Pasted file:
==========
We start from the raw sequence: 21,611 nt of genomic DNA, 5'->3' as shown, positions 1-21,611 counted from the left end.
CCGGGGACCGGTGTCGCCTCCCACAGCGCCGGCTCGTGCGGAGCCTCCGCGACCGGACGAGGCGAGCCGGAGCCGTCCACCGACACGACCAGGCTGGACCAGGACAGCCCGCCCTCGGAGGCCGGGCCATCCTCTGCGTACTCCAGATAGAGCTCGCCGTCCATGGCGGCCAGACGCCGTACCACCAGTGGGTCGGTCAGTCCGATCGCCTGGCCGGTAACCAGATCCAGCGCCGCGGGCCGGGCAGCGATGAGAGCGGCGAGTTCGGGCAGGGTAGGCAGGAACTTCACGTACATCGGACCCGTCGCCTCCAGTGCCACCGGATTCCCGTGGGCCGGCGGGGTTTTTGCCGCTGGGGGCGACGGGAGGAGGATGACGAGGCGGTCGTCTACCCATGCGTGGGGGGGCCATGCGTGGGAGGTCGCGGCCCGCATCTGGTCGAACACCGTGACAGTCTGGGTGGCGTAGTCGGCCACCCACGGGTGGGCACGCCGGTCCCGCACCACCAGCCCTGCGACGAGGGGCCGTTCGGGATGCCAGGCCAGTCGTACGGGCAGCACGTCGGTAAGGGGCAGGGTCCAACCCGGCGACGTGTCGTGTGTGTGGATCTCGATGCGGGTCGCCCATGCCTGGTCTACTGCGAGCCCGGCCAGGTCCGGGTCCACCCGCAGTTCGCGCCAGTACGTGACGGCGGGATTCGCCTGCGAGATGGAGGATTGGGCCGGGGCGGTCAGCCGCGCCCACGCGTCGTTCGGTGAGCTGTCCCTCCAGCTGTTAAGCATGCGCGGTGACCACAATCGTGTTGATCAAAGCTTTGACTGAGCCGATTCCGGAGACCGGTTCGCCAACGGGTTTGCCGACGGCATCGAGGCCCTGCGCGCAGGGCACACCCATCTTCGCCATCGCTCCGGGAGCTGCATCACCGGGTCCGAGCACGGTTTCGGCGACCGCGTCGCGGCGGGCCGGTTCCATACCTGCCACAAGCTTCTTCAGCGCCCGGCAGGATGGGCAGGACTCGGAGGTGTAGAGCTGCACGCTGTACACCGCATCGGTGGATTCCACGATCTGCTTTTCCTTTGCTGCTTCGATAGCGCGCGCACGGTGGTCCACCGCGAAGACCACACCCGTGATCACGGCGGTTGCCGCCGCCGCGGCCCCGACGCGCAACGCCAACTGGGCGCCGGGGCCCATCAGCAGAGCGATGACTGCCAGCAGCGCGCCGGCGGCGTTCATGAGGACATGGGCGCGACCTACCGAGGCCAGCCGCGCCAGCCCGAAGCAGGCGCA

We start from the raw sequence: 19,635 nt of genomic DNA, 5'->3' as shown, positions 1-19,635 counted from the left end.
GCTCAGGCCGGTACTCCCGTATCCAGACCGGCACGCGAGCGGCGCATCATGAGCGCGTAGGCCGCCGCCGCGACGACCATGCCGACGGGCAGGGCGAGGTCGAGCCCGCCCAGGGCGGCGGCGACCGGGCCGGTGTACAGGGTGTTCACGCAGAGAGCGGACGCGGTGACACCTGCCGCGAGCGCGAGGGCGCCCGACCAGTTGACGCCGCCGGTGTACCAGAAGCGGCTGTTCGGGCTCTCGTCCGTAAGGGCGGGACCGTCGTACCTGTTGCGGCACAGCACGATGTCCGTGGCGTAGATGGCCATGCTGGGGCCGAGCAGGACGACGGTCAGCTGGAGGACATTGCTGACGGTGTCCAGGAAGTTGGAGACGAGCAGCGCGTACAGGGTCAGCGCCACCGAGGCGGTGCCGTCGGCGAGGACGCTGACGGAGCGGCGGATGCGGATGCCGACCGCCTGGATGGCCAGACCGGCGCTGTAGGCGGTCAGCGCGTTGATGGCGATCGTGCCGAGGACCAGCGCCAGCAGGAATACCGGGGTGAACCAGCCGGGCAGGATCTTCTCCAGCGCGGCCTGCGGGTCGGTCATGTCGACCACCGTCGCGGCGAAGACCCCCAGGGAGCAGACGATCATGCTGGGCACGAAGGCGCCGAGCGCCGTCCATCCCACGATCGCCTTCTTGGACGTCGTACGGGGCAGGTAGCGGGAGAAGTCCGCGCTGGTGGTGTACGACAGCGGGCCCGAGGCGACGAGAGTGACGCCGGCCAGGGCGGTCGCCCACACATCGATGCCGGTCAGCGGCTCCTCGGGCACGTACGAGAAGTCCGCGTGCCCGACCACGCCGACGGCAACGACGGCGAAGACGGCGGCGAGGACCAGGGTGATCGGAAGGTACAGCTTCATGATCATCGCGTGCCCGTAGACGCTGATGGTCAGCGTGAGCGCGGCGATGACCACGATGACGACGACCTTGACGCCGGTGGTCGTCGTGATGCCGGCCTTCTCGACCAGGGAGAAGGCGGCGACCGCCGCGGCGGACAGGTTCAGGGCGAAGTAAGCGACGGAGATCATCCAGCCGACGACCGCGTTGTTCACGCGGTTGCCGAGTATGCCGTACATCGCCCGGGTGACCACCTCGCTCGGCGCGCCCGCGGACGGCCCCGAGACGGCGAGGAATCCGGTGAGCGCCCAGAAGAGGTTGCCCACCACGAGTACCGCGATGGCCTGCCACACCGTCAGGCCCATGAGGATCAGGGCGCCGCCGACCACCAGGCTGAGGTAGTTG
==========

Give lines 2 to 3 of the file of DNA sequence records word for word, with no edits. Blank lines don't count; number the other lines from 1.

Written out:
CCGGGGACCGGTGTCGCCTCCCACAGCGCCGGCTCGTGCGGAGCCTCCGCGACCGGACGAGGCGAGCCGGAGCCGTCCACCGACACGACCAGGCTGGACCAGGACAGCCCGCCCTCGGAGGCCGGGCCATCCTCTGCGTACTCCAGATAGAGCTCGCCGTCCATGGCGGCCAGACGCCGTACCACCAGTGGGTCGGTCAGTCCGATCGCCTGGCCGGTAACCAGATCCAGCGCCGCGGGCCGGGCAGCGATGAGAGCGGCGAGTTCGGGCAGGGTAGGCAGGAACTTCACGTACATCGGACCCGTCGCCTCCAGTGCCACCGGATTCCCGTGGGCCGGCGGGGTTTTTGCCGCTGGGGGCGACGGGAGGAGGATGACGAGGCGGTCGTCTACCCATGCGTGGGGGGGCCATGCGTGGGAGGTCGCGGCCCGCATCTGGTCGAACACCGTGACAGTCTGGGTGGCGTAGTCGGCCACCCACGGGTGGGCACGCCGGTCCCGCACCACCAGCCCTGCGACGAGGGGCCGTTCGGGATGCCAGGCCAGTCGTACGGGCAGCACGTCGGTAAGGGGCAGGGTCCAACCCGGCGACGTGTCGTGTGTGTGGATCTCGATGCGGGTCGCCCATGCCTGGTCTACTGCGAGCCCGGCCAGGTCCGGGTCCACCCGCAGTTCGCGCCAGTACGTGACGGCGGGATTCGCCTGCGAGATGGAGGATTGGGCCGGGGCGGTCAGCCGCGCCCACGCGTCGTTCGGTGAGCTGTCCCTCCAGCTGTTAAGCATGCGCGGTGACCACAATCGTGTTGATCAAAGCTTTGACTGAGCCGATTCCGGAGACCGGTTCGCCAACGGGTTTGCCGACGGCATCGAGGCCCTGCGCGCAGGGCACACCCATCTTCGCCATCGCTCCGGGAGCTGCATCACCGGGTCCGAGCACGGTTTCGGCGACCGCGTCGCGGCGGGCCGGTTCCATACCTGCCACAAGCTTCTTCAGCGCCCGGCAGGATGGGCAGGACTCGGAGGTGTAGAGCTGCACGCTGTACACCGCATCGGTGGATTCCACGATCTGCTTTTCCTTTGCTGCTTCGATAGCGCGCGCACGGTGGTCCACCGCGAAGACCACACCCGTGATCACGGCGGTTGCCGCCGCCGCGGCCCCGACGCGCAACGCCAACTGGGCGCCGGGGCCCATCAGCAGAGCGATGACTGCCAGCAGCGCGCCGGCGGCGTTCATGAGGACATGGGCGCGACCTACCGAGGCCAGCCGCGCCAGCCCGAAGCAGGCGCA

We start from the raw sequence: 19,635 nt of genomic DNA, 5'->3' as shown, positions 1-19,635 counted from the left end.